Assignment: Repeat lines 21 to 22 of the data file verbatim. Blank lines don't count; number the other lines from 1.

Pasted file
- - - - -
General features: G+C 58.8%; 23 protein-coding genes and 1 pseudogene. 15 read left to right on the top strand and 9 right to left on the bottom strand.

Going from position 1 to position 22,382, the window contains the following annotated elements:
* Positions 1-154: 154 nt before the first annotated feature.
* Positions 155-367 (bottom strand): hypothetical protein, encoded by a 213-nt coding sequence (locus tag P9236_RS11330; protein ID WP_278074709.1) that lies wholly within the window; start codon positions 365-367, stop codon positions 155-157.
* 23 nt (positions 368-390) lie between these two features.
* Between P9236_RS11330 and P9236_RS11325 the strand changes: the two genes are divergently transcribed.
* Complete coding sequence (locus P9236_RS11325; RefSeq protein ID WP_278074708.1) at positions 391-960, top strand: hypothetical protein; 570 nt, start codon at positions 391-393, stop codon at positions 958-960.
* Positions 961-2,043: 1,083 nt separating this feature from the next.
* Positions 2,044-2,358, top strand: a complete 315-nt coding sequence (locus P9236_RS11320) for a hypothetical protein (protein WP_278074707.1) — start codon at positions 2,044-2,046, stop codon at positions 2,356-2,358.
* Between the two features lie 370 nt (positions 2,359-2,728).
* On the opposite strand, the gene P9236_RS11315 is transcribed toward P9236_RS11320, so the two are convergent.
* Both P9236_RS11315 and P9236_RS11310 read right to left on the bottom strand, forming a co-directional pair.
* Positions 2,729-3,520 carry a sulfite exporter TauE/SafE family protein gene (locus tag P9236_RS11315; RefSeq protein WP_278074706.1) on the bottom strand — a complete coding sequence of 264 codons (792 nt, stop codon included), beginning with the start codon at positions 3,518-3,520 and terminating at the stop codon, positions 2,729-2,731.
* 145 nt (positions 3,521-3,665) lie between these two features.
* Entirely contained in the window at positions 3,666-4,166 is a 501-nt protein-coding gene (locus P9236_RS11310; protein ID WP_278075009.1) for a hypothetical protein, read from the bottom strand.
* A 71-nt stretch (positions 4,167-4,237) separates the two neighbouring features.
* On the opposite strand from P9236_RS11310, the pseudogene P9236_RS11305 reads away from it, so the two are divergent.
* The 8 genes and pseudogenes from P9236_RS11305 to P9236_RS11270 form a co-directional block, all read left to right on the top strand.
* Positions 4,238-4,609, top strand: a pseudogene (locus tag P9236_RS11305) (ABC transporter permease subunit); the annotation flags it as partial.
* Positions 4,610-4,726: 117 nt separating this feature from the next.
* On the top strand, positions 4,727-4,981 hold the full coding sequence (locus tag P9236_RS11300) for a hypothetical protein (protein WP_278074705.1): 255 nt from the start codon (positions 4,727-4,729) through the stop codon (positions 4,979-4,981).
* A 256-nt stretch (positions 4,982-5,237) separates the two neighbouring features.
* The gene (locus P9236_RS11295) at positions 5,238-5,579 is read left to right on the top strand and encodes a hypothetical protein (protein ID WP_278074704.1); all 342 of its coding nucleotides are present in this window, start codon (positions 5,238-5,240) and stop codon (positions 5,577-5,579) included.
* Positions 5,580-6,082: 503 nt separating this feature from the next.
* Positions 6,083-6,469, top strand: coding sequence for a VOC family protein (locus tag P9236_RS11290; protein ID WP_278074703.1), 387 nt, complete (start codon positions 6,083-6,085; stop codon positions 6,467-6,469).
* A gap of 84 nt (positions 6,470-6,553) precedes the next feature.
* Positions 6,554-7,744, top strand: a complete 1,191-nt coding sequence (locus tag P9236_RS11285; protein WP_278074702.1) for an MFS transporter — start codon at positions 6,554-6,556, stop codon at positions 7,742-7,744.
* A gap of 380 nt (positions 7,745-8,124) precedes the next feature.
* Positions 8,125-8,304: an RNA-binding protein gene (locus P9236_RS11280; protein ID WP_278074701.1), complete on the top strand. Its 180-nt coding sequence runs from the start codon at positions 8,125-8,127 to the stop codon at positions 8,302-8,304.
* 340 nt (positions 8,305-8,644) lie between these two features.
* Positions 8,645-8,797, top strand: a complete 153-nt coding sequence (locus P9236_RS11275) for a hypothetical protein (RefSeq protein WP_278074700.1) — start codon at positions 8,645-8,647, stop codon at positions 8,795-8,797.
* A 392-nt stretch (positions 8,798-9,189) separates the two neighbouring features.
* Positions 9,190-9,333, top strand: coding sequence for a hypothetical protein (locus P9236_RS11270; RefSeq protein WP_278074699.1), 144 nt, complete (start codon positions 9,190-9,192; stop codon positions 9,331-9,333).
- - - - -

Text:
* On the top strand, positions 4,727-4,981 hold the full coding sequence (locus tag P9236_RS11300) for a hypothetical protein (protein WP_278074705.1): 255 nt from the start codon (positions 4,727-4,729) through the stop codon (positions 4,979-4,981).
* A 256-nt stretch (positions 4,982-5,237) separates the two neighbouring features.